Wednesday, July 22, 2009

And the Beat Goes On--California's Smoke & Mirror Budget

(Note: You might like scrolling to the bottom and clicking on the YouTube video then reading this post while you listen)

Remember “Cheers”? I’ve always been more Cliff Claven than anyone else, but I’m thinking about Woody. There were times when stuff would happen to Woody, either with a girlfriend or some other personal disaster.

Sam or Diane or Norm would ask him something like, “Aren’t you really mad about that?”

To which Woody would respond, in that flat, monotone, Midwestern way, “I’m a little ticked.”

Well, I’m more than a little ticked and it’s been bugging me all morning. You see, I have the misfortune to live in California. The State of California just announced yesterday that the Legislature and Governor’s office have agreed to a balanced budget for the fiscal year that started 3 weeks ago. And we’re all supposed to rejoice.

Except that it’s a crock. It’s a sham. It’s a subterfuge. It’s fraud.

Our grand-glorious Governor and Legislature have put together a budget which does not contain tax increases and yet manages to close a $26 billion deficit. Sure, and I’m going to wake up tomorrow with a full head of hair.

Granted, as AP reported, “the plan cuts $15 billion from government programs by slashing spending on schools, universities, health care, welfare and in-home support for the disabled and frail.

They just don’t get it. The time for “smoke and mirrors” and sleight of hand are over. But that’s exactly the kind of budget that has been created. The most egregious example of that is a proposal to “save”$1.2 billion by paying state employees on July 1, 2010 rather than on June 30, 2010 (in other words pushing their paycheck one day into the following fiscal year).

The state is also going to take $4 billion worth of payments to local governments and use it to balance the budget—repaying it with interest over 3 years.

But the good news is that legislative Republicans prevailed. There are no new taxes or tax increases. No, that will be left to the municipalities who will have to increase fees and taxes in order to balance their own precarious budgets.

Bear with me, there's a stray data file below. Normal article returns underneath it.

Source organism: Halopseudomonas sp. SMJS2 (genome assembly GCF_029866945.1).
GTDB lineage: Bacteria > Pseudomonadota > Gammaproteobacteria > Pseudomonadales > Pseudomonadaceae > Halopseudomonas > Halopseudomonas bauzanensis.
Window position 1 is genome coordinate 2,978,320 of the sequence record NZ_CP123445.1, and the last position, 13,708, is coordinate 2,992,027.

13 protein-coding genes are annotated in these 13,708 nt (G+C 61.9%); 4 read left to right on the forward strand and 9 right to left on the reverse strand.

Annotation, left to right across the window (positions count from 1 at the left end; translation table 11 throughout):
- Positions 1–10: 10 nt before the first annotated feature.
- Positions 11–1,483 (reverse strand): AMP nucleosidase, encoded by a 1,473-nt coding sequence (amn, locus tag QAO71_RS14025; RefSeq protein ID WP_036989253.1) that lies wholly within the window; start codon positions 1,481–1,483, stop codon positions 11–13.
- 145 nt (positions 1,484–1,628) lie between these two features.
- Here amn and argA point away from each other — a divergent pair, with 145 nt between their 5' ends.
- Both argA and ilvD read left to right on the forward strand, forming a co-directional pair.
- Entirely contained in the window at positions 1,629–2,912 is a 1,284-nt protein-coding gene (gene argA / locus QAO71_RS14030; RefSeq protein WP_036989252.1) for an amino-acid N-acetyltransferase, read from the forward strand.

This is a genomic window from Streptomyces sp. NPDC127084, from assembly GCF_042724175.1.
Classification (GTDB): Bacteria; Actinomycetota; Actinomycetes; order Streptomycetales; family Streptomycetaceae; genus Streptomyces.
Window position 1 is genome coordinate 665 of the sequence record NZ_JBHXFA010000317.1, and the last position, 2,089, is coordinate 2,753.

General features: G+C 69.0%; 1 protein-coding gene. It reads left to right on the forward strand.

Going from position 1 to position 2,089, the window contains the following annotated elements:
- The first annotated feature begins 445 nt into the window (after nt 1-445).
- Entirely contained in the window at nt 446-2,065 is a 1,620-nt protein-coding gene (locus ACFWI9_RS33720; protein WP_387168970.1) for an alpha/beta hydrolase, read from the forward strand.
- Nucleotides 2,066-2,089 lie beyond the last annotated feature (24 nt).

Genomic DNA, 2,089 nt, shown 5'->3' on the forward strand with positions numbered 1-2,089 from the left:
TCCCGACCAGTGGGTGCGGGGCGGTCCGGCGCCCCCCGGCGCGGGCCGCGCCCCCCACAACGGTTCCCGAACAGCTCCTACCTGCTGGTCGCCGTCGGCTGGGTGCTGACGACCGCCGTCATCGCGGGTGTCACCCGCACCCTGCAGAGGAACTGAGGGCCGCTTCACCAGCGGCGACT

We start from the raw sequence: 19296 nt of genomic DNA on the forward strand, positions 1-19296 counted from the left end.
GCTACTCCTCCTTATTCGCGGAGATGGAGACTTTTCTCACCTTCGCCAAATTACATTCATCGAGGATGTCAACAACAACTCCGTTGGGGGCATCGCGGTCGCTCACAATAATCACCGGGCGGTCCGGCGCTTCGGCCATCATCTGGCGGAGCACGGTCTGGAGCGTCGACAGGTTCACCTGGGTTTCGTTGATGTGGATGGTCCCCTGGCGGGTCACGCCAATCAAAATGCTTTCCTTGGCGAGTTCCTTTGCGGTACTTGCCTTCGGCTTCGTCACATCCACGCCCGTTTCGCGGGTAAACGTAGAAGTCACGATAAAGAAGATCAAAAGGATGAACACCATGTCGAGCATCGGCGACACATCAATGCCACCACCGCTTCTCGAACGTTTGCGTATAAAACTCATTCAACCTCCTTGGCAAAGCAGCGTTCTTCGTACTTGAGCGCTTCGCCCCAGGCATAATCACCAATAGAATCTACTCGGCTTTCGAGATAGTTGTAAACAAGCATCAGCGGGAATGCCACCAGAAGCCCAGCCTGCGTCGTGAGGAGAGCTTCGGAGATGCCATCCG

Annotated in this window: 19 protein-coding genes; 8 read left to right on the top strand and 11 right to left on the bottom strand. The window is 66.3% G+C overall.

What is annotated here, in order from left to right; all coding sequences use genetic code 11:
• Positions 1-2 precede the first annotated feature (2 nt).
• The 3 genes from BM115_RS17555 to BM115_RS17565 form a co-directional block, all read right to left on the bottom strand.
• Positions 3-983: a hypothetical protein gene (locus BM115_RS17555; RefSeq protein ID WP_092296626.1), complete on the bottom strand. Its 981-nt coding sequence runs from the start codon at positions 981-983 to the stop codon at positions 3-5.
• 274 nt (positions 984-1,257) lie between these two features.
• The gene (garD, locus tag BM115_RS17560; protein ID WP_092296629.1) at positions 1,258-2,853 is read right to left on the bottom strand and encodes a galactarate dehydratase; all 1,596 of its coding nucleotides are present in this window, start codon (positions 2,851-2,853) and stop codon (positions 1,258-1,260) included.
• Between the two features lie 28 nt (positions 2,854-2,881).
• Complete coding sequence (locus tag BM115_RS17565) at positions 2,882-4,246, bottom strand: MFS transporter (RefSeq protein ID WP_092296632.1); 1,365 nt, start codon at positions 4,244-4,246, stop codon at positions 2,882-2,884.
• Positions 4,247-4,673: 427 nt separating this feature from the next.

Unfortunately, the Republicans are thinking like so many failed businesses who focus on cost cutting rather than on revenue increase. You’ve got to think on both sides of the ledgerbook in order to make a budget work. That’s basic and fundamental.

And without belaboring it there are ways to increase revenues. California is a major oil producing state yet has no severance tax. Put an increased tax on alcoholic beverage purchases (I smoke but don’t drink so I prefer a booze tax!).

No, what the state wants to do is accelerate the collection of 2010 personal income and corporate taxes to bring in revenue earlier. This would give the state an “interest free loan” until taxpayers claim the money on tax returns. More hocus-pocus.

Public employee unions have far too much influence in California. They forget that their jobs exist to serve the public. It’s that basic. And yet their complaints about schools and prisons are thinly veiled blackmail attempts primarily motivated by a desire to keep their jobs.

This kind of legerdemain will prevail until California fundamentally addresses its system of governance. And this state cannot wait much longer. Proposition 13 and 98 must be revisited. The State’s basic “operating structure” must be scrutinized, streamlined and made to work better. And the State must take a fundamental look at how it ought to be serving its citizens and reflect that in its organizational and fiscal structure. Until that happens, this state and especially its citizens are screwed. And maybe that’s why all morning I have had a song from the late Congressman Sonny Bono going through my head: “The Beat Goes On”. And it does. But it doesn’t get us anywhere.

This rant won’t make any kind of difference but at least I “officially” got it off my chest. I’m still more than a little ticked.

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